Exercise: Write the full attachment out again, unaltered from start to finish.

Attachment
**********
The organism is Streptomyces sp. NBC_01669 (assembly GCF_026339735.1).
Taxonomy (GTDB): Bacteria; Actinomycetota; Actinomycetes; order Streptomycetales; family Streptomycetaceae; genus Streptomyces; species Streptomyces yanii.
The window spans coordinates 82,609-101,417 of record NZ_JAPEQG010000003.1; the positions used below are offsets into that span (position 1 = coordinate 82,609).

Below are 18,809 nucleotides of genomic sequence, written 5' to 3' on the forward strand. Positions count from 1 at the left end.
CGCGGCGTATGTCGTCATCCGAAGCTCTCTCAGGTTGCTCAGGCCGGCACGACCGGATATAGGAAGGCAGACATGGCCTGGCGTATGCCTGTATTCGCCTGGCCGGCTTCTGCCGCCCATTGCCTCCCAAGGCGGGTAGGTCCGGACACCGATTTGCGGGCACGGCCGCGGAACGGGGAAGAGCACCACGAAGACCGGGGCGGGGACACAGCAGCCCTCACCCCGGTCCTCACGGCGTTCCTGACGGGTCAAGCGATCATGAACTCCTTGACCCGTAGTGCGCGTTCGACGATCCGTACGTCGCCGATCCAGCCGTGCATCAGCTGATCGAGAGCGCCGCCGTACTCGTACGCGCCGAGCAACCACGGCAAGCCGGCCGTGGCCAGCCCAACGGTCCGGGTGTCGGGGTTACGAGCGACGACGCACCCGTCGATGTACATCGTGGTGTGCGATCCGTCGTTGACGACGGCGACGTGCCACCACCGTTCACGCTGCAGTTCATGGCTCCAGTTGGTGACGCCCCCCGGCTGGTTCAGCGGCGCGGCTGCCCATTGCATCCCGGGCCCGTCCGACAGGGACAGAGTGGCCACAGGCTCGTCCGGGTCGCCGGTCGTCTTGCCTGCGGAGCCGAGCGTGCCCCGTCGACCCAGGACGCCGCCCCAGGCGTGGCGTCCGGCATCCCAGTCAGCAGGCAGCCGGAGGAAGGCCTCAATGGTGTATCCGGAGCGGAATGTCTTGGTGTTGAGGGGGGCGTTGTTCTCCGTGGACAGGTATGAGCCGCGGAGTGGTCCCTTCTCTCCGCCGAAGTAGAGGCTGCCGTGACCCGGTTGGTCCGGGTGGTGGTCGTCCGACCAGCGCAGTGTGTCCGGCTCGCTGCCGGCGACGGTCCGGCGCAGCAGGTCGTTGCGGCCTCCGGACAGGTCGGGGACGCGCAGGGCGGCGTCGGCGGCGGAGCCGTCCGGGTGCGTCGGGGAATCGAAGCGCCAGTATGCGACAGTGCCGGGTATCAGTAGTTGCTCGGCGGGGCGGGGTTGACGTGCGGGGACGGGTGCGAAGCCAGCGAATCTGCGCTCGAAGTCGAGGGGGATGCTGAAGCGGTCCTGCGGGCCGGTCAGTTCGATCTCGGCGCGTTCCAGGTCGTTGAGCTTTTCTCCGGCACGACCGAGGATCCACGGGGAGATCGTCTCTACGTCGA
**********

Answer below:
The organism is Streptomyces sp. NBC_01669 (assembly GCF_026339735.1).
Taxonomy (GTDB): Bacteria; Actinomycetota; Actinomycetes; order Streptomycetales; family Streptomycetaceae; genus Streptomyces; species Streptomyces yanii.
The window spans coordinates 82,609-101,417 of record NZ_JAPEQG010000003.1; the positions used below are offsets into that span (position 1 = coordinate 82,609).

Below are 18,809 nucleotides of genomic sequence, written 5' to 3' on the forward strand. Positions count from 1 at the left end.
CGCGGCGTATGTCGTCATCCGAAGCTCTCTCAGGTTGCTCAGGCCGGCACGACCGGATATAGGAAGGCAGACATGGCCTGGCGTATGCCTGTATTCGCCTGGCCGGCTTCTGCCGCCCATTGCCTCCCAAGGCGGGTAGGTCCGGACACCGATTTGCGGGCACGGCCGCGGAACGGGGAAGAGCACCACGAAGACCGGGGCGGGGACACAGCAGCCCTCACCCCGGTCCTCACGGCGTTCCTGACGGGTCAAGCGATCATGAACTCCTTGACCCGTAGTGCGCGTTCGACGATCCGTACGTCGCCGATCCAGCCGTGCATCAGCTGATCGAGAGCGCCGCCGTACTCGTACGCGCCGAGCAACCACGGCAAGCCGGCCGTGGCCAGCCCAACGGTCCGGGTGTCGGGGTTACGAGCGACGACGCACCCGTCGATGTACATCGTGGTGTGCGATCCGTCGTTGACGACGGCGACGTGCCACCACCGTTCACGCTGCAGTTCATGGCTCCAGTTGGTGACGCCCCCCGGCTGGTTCAGCGGCGCGGCTGCCCATTGCATCCCGGGCCCGTCCGACAGGGACAGAGTGGCCACAGGCTCGTCCGGGTCGCCGGTCGTCTTGCCTGCGGAGCCGAGCGTGCCCCGTCGACCCAGGACGCCGCCCCAGGCGTGGCGTCCGGCATCCCAGTCAGCAGGCAGCCGGAGGAAGGCCTCAATGGTGTATCCGGAGCGGAATGTCTTGGTGTTGAGGGGGGCGTTGTTCTCCGTGGACAGGTATGAGCCGCGGAGTGGTCCCTTCTCTCCGCCGAAGTAGAGGCTGCCGTGACCCGGTTGGTCCGGGTGGTGGTCGTCCGACCAGCGCAGTGTGTCCGGCTCGCTGCCGGCGACGGTCCGGCGCAGCAGGTCGTTGCGGCCTCCGGACAGGTCGGGGACGCGCAGGGCGGCGTCGGCGGCGGAGCCGTCCGGGTGCGTCGGGGAATCGAAGCGCCAGTATGCGACAGTGCCGGGTATCAGTAGTTGCTCGGCGGGGCGGGGTTGACGTGCGGGGACGGGTGCGAAGCCAGCGAATCTGCGCTCGAAGTCGAGGGGGATGCTGAAGCGGTCCTGCGGGCCGGTCAGTTCGATCTCGGCGCGTTCCAGGTCGTTGAGCTTTTCTCCGGCACGACCGAGGATCCACGGGGAGATCGTCTCTACGTCGA